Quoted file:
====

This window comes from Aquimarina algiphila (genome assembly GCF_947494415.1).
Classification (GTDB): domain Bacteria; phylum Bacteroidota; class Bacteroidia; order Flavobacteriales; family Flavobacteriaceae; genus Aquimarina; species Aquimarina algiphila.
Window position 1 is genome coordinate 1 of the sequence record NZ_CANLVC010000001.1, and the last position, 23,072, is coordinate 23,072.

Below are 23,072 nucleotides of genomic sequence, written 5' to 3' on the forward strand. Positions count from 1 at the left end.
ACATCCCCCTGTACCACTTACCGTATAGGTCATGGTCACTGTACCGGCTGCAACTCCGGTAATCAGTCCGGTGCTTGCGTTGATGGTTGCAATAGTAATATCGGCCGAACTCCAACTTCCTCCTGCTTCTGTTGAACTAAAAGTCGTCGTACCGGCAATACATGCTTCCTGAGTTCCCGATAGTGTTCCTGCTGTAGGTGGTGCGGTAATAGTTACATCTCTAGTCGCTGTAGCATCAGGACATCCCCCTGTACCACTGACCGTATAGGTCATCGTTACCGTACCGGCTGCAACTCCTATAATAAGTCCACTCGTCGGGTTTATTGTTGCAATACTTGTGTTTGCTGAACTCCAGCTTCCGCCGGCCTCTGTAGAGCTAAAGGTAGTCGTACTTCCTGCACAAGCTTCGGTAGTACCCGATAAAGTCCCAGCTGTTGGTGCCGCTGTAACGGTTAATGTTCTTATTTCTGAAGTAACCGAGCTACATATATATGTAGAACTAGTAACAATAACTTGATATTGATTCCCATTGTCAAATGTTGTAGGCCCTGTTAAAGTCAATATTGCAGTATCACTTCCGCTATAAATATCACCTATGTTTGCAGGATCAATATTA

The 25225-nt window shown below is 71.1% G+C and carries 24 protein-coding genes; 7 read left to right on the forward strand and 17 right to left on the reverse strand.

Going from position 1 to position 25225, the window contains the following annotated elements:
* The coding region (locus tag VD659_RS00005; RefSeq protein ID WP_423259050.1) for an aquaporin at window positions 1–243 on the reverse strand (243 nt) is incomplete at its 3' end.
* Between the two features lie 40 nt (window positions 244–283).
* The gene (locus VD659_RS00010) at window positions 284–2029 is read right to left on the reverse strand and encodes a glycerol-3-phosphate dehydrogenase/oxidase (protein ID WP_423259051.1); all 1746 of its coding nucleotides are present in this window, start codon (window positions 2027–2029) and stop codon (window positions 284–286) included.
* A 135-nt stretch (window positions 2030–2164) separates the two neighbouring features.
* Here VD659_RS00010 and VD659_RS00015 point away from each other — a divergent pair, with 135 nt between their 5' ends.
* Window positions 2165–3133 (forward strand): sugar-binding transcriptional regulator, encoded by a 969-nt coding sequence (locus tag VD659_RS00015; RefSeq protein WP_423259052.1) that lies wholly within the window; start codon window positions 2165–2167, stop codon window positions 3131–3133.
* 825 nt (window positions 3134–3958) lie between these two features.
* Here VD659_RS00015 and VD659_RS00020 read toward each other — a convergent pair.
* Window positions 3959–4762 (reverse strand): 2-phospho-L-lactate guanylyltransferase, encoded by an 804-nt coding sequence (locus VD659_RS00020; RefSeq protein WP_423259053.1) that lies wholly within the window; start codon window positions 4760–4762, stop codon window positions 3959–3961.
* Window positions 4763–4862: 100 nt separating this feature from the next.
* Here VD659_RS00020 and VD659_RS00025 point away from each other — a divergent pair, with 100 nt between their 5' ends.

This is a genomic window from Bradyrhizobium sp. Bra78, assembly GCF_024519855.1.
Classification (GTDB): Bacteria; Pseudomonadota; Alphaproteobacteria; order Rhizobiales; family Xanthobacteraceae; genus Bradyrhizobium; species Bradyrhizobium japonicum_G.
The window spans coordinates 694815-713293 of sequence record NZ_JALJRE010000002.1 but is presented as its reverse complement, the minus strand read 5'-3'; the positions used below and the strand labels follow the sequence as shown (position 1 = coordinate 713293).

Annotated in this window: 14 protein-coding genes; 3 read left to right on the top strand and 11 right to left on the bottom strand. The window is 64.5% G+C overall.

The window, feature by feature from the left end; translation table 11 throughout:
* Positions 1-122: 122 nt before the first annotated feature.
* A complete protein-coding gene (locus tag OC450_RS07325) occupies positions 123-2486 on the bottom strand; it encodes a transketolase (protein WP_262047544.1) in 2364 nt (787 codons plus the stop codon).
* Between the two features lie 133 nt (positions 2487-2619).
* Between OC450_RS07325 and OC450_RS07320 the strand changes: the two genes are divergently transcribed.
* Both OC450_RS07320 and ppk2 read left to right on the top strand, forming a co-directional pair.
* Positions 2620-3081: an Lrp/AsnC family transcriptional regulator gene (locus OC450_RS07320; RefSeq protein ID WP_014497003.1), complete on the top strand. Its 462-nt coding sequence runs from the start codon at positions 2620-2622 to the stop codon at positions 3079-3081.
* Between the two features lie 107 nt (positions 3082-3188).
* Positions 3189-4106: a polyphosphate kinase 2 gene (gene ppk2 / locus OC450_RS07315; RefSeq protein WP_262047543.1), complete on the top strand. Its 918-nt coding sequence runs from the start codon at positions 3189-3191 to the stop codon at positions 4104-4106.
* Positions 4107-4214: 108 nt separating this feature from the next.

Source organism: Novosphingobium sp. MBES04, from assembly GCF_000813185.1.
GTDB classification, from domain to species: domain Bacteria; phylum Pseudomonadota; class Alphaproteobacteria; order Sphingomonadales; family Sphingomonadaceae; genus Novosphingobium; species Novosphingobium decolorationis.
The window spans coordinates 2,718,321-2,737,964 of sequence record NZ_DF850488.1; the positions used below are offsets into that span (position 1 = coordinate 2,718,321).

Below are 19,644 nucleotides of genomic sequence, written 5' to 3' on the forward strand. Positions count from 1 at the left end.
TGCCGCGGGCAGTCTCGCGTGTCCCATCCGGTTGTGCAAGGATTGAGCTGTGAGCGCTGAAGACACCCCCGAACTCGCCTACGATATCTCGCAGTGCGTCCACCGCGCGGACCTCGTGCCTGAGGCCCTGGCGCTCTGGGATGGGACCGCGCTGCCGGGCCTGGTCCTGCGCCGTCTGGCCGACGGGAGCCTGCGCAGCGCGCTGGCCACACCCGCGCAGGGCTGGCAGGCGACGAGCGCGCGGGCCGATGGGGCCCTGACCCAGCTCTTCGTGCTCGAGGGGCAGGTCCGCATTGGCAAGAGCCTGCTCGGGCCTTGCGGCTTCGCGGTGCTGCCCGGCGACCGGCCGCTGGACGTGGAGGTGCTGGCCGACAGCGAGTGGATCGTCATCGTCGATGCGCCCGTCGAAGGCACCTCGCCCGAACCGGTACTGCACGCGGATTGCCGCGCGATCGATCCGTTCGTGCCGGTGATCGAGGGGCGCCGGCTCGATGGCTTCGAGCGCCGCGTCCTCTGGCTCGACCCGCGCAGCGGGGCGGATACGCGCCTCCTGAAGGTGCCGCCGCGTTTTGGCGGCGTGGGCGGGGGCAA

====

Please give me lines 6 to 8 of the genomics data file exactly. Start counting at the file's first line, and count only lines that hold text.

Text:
The 25225-nt window shown below is 71.1% G+C and carries 24 protein-coding genes; 7 read left to right on the forward strand and 17 right to left on the reverse strand.

Going from position 1 to position 25225, the window contains the following annotated elements:
* The coding region (locus tag VD659_RS00005; RefSeq protein ID WP_423259050.1) for an aquaporin at window positions 1–243 on the reverse strand (243 nt) is incomplete at its 3' end.